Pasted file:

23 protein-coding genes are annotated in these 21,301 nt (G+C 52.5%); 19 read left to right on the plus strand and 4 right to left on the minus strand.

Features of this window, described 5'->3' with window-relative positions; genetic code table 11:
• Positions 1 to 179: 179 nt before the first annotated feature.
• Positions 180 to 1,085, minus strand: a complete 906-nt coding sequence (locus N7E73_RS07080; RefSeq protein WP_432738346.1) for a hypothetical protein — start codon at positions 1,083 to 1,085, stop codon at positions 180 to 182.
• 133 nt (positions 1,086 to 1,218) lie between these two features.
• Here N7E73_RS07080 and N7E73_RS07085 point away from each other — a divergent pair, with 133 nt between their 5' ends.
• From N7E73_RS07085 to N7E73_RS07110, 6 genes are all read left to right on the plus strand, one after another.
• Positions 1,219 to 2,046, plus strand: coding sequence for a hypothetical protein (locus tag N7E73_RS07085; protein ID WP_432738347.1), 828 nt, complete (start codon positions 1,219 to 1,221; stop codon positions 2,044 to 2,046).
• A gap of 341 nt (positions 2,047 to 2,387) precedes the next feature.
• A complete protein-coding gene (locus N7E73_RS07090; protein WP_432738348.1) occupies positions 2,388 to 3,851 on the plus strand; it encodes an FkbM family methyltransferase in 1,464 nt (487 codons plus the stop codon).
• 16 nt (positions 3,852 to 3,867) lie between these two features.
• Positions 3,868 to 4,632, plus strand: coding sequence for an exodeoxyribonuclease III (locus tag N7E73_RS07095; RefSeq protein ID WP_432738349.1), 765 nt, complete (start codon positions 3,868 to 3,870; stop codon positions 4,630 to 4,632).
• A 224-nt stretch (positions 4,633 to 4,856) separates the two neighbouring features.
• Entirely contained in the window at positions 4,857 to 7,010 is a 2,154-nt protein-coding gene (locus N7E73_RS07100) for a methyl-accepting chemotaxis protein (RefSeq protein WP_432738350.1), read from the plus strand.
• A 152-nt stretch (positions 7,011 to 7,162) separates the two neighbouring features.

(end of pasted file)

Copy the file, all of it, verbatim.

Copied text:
23 protein-coding genes are annotated in these 21,301 nt (G+C 52.5%); 19 read left to right on the plus strand and 4 right to left on the minus strand.

Features of this window, described 5'->3' with window-relative positions; genetic code table 11:
• Positions 1 to 179: 179 nt before the first annotated feature.
• Positions 180 to 1,085, minus strand: a complete 906-nt coding sequence (locus N7E73_RS07080; RefSeq protein WP_432738346.1) for a hypothetical protein — start codon at positions 1,083 to 1,085, stop codon at positions 180 to 182.
• 133 nt (positions 1,086 to 1,218) lie between these two features.
• Here N7E73_RS07080 and N7E73_RS07085 point away from each other — a divergent pair, with 133 nt between their 5' ends.
• From N7E73_RS07085 to N7E73_RS07110, 6 genes are all read left to right on the plus strand, one after another.
• Positions 1,219 to 2,046, plus strand: coding sequence for a hypothetical protein (locus tag N7E73_RS07085; protein ID WP_432738347.1), 828 nt, complete (start codon positions 1,219 to 1,221; stop codon positions 2,044 to 2,046).
• A gap of 341 nt (positions 2,047 to 2,387) precedes the next feature.
• A complete protein-coding gene (locus N7E73_RS07090; protein WP_432738348.1) occupies positions 2,388 to 3,851 on the plus strand; it encodes an FkbM family methyltransferase in 1,464 nt (487 codons plus the stop codon).
• 16 nt (positions 3,852 to 3,867) lie between these two features.
• Positions 3,868 to 4,632, plus strand: coding sequence for an exodeoxyribonuclease III (locus tag N7E73_RS07095; RefSeq protein ID WP_432738349.1), 765 nt, complete (start codon positions 3,868 to 3,870; stop codon positions 4,630 to 4,632).
• A 224-nt stretch (positions 4,633 to 4,856) separates the two neighbouring features.
• Entirely contained in the window at positions 4,857 to 7,010 is a 2,154-nt protein-coding gene (locus N7E73_RS07100) for a methyl-accepting chemotaxis protein (RefSeq protein WP_432738350.1), read from the plus strand.
• A 152-nt stretch (positions 7,011 to 7,162) separates the two neighbouring features.